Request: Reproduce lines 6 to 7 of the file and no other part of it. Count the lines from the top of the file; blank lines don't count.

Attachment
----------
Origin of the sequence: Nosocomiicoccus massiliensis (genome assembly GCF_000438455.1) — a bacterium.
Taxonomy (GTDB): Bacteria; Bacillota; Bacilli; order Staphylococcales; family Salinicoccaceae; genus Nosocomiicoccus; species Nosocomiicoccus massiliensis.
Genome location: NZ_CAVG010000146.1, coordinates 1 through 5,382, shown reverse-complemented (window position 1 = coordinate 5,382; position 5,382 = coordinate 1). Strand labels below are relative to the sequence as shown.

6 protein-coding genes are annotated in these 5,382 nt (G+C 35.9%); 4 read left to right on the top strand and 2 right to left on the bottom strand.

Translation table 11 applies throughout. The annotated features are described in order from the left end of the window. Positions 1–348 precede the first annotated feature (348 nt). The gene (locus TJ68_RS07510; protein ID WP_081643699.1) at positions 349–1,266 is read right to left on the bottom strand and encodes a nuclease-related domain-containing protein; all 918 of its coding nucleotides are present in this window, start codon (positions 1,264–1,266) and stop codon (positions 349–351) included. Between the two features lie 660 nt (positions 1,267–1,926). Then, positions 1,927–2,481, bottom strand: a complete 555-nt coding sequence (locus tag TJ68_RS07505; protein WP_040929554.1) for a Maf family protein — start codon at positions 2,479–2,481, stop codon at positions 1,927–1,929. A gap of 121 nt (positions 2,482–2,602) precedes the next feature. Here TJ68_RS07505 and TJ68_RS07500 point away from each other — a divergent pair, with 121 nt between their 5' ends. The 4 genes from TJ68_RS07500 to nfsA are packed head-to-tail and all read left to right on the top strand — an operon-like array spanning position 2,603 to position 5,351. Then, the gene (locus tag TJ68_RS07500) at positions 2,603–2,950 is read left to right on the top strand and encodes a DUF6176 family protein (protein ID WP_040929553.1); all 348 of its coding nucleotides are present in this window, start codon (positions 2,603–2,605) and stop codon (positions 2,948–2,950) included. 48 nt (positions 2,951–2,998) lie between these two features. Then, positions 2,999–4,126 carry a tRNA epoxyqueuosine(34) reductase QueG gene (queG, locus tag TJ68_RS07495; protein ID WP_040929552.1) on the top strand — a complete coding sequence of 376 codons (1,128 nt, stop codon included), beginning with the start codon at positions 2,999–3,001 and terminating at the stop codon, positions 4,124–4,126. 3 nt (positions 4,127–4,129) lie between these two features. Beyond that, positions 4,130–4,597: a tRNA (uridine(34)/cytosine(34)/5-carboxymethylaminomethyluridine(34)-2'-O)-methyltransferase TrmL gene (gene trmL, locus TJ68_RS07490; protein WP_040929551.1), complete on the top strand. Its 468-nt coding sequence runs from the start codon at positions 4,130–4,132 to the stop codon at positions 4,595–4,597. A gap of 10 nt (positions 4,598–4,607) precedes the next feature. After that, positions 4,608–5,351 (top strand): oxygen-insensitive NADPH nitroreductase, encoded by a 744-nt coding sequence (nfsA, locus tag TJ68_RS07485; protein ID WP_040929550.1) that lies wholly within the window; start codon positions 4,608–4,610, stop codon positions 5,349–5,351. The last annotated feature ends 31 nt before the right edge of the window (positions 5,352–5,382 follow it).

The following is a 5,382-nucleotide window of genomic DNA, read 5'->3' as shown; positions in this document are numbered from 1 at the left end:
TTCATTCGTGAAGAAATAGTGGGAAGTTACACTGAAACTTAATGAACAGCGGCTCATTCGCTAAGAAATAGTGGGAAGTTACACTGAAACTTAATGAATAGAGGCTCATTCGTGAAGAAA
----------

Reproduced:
The following is a 5,382-nucleotide window of genomic DNA, read 5'->3' as shown; positions in this document are numbered from 1 at the left end:
TTCATTCGTGAAGAAATAGTGGGAAGTTACACTGAAACTTAATGAACAGCGGCTCATTCGCTAAGAAATAGTGGGAAGTTACACTGAAACTTAATGAATAGAGGCTCATTCGTGAAGAAA